New changes to bus services welcomed

August 03 2015

REDLAND councillor, Martin Fodor, has welcomed new changes which are being made to local bus services later this month.

REDLAND councillor, Martin Fodor, has welcomed new changes which are being made to local bus services later this month.

The 520 bus – a council-supported service, which was introduced following the controversial withdrawal of the number 20 by First – is to be replaced by the 77, providing residents with a more secure and reliable means of transport.

Councillor Fodor raised his concerns about the service earlier this year, which runs from Westbury-on-Trym to Lewins Mead, after issues were raised about the 520's reliability.

The new service will still serve the same route as the 520, but provide new links between the BRI, Cotham, Henleaze and Southmead Hospital, and Bristol Parkway, Bradley Stoke and Thornbury.

Other local services which will be improving include the 8, 9, 70 and 71, where additional journeys will be added at peak times to meet increased customer demand.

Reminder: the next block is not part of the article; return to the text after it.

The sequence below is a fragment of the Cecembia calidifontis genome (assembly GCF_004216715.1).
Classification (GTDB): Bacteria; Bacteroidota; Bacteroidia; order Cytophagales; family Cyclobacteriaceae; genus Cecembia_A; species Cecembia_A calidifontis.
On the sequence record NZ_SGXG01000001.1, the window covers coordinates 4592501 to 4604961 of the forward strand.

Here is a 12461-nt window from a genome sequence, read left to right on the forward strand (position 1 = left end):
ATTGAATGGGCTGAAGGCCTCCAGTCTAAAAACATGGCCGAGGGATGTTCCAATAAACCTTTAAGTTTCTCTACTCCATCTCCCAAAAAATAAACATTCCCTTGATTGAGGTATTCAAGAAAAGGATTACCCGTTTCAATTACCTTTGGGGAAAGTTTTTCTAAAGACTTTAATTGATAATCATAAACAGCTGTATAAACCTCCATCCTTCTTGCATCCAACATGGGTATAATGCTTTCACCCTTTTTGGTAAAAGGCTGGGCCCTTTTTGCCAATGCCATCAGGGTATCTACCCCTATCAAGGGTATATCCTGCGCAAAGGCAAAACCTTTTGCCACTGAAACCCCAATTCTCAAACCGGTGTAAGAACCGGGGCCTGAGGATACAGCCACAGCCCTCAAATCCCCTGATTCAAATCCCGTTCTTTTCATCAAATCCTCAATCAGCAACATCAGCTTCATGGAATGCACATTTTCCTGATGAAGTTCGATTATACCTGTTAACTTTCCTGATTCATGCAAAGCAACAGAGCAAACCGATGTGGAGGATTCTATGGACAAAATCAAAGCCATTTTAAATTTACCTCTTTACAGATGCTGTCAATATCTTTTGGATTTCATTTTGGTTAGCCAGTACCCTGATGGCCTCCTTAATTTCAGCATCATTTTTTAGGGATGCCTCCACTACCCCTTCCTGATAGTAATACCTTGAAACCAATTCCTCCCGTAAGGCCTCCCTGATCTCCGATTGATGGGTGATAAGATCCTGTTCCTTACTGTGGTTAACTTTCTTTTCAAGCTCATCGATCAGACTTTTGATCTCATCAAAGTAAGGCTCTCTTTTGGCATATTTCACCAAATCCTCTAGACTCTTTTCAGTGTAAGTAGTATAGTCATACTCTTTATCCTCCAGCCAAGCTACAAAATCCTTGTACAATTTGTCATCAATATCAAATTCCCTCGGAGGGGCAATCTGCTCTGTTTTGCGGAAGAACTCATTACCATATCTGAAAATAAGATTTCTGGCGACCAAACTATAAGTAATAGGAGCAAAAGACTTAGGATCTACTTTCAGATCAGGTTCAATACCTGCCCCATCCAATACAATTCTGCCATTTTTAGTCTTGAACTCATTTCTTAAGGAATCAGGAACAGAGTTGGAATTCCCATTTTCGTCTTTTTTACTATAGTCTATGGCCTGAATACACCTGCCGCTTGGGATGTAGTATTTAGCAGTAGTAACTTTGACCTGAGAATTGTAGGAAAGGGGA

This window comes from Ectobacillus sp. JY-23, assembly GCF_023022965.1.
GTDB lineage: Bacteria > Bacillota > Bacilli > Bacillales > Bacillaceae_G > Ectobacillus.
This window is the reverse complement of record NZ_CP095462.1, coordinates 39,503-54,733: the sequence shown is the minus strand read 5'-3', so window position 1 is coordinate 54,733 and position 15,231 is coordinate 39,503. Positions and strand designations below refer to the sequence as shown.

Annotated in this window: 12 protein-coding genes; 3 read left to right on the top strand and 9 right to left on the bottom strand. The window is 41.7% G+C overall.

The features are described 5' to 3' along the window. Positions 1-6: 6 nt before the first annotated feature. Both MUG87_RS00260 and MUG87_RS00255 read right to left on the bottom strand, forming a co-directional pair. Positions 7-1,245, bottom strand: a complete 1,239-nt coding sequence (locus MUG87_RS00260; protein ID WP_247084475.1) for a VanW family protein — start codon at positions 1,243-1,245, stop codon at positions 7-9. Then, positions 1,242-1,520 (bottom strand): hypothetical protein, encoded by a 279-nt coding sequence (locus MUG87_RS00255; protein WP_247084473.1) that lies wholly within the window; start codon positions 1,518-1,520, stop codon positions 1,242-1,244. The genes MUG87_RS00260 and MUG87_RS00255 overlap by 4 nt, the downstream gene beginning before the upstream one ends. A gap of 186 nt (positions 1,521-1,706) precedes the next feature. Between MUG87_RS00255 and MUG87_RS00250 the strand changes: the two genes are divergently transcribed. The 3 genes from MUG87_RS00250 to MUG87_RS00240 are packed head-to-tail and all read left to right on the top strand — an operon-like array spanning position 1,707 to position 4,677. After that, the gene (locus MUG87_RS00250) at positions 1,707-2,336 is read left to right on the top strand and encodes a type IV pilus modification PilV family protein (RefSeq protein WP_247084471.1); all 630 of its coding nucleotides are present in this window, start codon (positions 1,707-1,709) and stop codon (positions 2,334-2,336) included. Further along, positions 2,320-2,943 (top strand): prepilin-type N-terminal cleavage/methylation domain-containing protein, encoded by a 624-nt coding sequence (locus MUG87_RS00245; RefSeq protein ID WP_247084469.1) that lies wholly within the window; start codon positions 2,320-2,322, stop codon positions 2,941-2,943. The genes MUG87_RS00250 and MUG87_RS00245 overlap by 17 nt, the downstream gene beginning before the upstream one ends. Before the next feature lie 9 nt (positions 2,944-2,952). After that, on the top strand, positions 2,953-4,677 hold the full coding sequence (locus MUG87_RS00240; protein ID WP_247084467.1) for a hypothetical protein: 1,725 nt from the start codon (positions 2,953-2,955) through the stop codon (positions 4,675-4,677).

Due to popularity, the 70 will now run 24 hours a day, seven days a week, and the 71 will finish at midnight on Sundays and public holidays, rather than its current time of 7.30pm.

The timetables for the 70 and 71 have also been altered, with an extra vehicle being added to the service pattern to ensure that they maintain frequency throughout the day.

The 72 will now serve Redland Road, South Road and Zetland Road, but will no longer serve Cranbrook Road. This will instead be served by the 77.

Redland councillor Martin Fodor said: “I welcome the extra buses at later times on 70 and 71 which serve St Andrews and Gloucester Rd.

“The commercial 77 service replacing the council-supported 520 on Cranbrook Rd does help when funds for council subsidy are affected by government cuts.

“All council supported services have been due to review this year - the budget has never been enough to meet needs for socially necessary services and until we can regain control of local public transport and budgets we have to rely on the local commercial network. Thanks to growing demand First is offering more routes and attracting more people onto more buses.”

Jenny MacLeod, general manager for First Bristol, said: “These changes will create new bus links between hospitals, schools as well as where people live and work. We have worked hard with local residents to ensure that the bus services are working for the communities we serve.

“We have increased the amount of time we give many buses to complete their routes to try to iron out those routes that are suffering punctuality issues.”

The changes will take effect on August 23.

New timetables for the affected services will be uploaded to:, from early August.

They will be available in hard copy format from mid-August.